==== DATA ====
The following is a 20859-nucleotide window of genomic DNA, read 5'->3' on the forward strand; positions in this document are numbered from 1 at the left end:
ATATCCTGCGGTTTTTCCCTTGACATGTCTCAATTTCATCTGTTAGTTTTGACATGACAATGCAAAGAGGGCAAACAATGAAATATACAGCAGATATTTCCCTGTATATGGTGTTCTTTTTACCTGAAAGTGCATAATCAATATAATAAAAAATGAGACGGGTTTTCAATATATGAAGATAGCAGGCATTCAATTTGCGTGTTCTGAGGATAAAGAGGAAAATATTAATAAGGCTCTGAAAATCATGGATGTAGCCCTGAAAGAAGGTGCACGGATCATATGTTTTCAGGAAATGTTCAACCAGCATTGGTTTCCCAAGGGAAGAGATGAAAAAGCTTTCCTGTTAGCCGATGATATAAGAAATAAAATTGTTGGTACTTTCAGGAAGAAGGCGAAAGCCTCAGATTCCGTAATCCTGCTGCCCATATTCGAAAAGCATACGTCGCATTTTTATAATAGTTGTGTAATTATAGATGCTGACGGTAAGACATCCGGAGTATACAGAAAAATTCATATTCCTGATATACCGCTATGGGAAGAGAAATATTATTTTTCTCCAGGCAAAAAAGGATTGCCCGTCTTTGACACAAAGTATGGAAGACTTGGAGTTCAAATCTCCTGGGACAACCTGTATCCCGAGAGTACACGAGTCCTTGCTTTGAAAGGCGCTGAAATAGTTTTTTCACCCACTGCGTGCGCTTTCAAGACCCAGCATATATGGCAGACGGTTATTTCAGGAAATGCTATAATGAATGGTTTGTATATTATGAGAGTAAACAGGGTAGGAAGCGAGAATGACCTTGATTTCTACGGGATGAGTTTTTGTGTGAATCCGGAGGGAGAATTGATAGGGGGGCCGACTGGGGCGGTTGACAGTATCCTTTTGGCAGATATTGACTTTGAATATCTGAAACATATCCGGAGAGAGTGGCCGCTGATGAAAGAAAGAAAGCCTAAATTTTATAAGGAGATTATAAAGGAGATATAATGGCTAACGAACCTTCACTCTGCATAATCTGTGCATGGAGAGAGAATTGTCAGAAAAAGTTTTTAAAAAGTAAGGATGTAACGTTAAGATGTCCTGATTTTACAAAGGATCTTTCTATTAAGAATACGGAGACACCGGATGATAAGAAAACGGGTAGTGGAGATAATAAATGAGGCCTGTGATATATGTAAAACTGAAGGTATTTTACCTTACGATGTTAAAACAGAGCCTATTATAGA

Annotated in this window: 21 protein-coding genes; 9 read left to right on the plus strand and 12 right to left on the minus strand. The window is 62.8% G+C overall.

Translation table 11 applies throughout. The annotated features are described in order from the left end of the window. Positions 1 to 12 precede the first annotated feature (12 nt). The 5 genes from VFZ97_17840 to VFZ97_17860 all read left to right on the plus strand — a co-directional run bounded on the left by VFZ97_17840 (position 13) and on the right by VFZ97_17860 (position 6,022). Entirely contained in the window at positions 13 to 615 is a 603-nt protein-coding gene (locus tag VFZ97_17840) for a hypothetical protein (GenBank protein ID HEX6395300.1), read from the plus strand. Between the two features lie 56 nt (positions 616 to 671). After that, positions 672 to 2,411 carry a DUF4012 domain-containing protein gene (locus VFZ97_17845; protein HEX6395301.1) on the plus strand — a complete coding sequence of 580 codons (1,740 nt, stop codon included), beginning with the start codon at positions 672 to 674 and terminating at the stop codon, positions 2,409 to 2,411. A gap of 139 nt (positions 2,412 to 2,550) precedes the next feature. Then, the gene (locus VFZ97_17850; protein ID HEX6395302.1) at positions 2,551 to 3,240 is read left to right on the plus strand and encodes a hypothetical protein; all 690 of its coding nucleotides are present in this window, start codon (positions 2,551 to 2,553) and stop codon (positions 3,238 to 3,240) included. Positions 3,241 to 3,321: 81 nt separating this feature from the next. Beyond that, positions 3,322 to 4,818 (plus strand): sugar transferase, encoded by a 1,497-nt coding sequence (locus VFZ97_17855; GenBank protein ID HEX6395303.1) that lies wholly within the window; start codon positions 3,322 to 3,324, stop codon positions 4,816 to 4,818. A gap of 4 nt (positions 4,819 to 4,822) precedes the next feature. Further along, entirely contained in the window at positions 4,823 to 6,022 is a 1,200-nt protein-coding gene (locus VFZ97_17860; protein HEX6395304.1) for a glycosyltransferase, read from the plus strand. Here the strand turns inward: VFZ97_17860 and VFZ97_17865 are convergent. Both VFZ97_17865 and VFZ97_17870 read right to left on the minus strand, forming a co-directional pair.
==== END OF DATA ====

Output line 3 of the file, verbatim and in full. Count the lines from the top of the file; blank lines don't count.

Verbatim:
Annotated in this window: 21 protein-coding genes; 9 read left to right on the plus strand and 12 right to left on the minus strand. The window is 62.8% G+C overall.